10 Sep

September 10, 2015

I could not help but be struck by the contrast. Just a few weeks ago we here at WVU celebrated the opening of the Art Museum—an accomplishment to be proud of with all the wonderful opportunities it offers to both campus and community. It represents free access to a beautiful new building that presents art from a variety of time periods, media, artists and cultures. The collection is international in scope and encourages free expression and creativity, inviting diverse perspectives and cross-disciplinary approaches to art.

At the same time we’re celebrating, the centuries-old artistic heritage of cultures is being threatened daily with destruction in many parts of the world.

The recent murder of a well-respected archeologist, Khaled Asaad, 82, in Palmyra, Syria, by Islamic State militants, was heartbreaking and shocking in its brutality. Despite the risks, Mr. Asaad chose to stay in the city in an attempt to protect the ancient ruins which he had worked for so many years to preserve. Sadly, the temple there was destroyed.

The destruction of cultural heritage, like the Buddha statues dynamited earlier in Afghanistan by the Taliban, becomes a blunt weapon of oppression, used to deny a people’s past achievements and to undermine a sense of pride and historical continuity. That artistic and cultural treasures are seen as threatening is actually a testament to the power of art to defy extremist ideology. Art speaks across generations to the present day, bearing witness to the past and offering possibilities for the future. Art has the capacity to communicate across time and space, to challenge our concepts and transform conventional thinking,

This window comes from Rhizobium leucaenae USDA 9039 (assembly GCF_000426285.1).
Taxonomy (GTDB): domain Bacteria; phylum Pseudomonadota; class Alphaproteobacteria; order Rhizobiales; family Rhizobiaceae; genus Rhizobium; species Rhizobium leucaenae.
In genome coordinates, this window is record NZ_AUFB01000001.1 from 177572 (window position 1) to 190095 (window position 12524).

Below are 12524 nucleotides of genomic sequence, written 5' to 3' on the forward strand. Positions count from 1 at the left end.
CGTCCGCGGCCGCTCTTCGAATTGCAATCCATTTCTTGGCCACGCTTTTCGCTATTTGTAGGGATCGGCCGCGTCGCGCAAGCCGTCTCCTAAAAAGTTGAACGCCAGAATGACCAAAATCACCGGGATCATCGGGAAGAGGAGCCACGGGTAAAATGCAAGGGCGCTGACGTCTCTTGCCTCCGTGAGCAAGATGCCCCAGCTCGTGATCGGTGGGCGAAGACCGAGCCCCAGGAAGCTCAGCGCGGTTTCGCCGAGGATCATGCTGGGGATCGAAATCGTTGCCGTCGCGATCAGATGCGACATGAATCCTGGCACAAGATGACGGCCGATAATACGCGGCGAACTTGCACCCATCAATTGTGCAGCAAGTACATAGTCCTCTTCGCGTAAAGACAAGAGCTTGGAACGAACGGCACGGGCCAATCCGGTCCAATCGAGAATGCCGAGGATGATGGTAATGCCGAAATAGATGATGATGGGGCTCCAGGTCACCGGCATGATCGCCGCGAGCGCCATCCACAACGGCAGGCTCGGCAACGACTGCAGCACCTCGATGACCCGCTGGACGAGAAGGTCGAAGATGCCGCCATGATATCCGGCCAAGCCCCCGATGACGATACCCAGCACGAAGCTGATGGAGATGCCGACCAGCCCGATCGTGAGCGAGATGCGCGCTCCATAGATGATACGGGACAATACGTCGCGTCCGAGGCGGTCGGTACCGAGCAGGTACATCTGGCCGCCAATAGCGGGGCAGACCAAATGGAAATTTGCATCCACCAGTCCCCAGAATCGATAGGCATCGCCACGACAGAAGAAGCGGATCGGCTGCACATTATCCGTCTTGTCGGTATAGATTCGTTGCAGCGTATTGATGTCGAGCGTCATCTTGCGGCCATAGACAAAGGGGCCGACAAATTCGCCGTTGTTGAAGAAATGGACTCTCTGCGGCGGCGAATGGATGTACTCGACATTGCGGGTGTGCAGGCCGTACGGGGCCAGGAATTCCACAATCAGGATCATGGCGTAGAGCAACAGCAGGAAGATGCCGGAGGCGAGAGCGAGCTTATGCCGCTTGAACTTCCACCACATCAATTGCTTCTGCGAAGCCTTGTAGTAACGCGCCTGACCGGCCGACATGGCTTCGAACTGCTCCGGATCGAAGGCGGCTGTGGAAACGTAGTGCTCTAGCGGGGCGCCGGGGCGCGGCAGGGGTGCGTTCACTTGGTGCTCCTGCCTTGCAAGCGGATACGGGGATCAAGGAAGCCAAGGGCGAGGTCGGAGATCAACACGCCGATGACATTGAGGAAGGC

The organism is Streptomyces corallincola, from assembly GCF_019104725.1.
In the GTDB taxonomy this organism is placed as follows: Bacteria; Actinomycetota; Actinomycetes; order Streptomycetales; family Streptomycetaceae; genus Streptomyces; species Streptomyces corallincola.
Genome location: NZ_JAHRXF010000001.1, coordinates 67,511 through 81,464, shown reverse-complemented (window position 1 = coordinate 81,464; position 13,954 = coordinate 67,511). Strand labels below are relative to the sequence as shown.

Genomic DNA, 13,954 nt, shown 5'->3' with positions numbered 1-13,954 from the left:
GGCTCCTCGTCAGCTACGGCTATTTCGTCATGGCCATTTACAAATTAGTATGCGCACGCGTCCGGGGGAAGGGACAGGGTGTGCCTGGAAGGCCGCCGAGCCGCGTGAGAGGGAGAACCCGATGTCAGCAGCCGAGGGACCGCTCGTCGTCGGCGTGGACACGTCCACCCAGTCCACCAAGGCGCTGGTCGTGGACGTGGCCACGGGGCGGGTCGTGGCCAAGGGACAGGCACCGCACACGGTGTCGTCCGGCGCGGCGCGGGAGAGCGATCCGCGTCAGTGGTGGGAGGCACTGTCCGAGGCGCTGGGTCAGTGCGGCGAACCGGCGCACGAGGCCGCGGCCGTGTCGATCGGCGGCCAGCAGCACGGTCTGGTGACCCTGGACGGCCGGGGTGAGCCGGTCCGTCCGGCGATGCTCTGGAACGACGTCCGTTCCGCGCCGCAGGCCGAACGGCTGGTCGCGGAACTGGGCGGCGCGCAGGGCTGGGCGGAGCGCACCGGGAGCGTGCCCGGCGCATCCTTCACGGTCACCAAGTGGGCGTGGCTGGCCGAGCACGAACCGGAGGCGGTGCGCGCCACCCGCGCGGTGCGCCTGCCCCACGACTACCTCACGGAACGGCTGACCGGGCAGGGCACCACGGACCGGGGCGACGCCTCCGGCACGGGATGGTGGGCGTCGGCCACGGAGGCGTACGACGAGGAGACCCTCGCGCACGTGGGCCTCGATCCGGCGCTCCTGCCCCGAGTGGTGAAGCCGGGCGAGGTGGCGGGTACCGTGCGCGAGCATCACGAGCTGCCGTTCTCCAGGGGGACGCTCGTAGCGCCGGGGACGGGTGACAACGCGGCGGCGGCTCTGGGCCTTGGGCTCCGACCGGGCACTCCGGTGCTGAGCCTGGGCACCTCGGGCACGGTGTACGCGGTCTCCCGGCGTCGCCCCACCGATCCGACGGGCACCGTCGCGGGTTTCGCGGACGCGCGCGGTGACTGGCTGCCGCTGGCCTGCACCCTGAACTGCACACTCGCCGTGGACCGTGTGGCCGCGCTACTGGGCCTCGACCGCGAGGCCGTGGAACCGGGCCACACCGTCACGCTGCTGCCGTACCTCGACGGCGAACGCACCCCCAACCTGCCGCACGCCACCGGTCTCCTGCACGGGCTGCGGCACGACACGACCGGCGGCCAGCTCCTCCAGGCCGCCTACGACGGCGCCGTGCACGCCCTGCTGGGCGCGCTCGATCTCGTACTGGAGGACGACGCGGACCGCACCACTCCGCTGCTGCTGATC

The ongoing conflict not only affects the people of Syria and their cultural heritage—it is our
collective heritage that is at risk. The work of the amazing “Monuments Men” during World War II continues today, led by museum professionals like the Smithsonian’s Corine Wegener who also served in the military. She will be speaking September 17 at 7 p.m. in the Lyell B. Clay Concert Theatre at the Creative Arts Center as part of the Dan and Betsy Brown Lecture Series.

As an Army officer in Iraq with the 352nd Civil Affairs Command, with Arts, Monuments and Archives, Corine Wegener was instrumental in helping to recover and preserve the collections of the Iraq National Museum after the looting occurred during the U.S. invasion of 2003.

Her presentation will focus on this experience and efforts by the Smithsonian and other organizations to save cultural heritage around the world.

It’s an important subject that deserves our attention.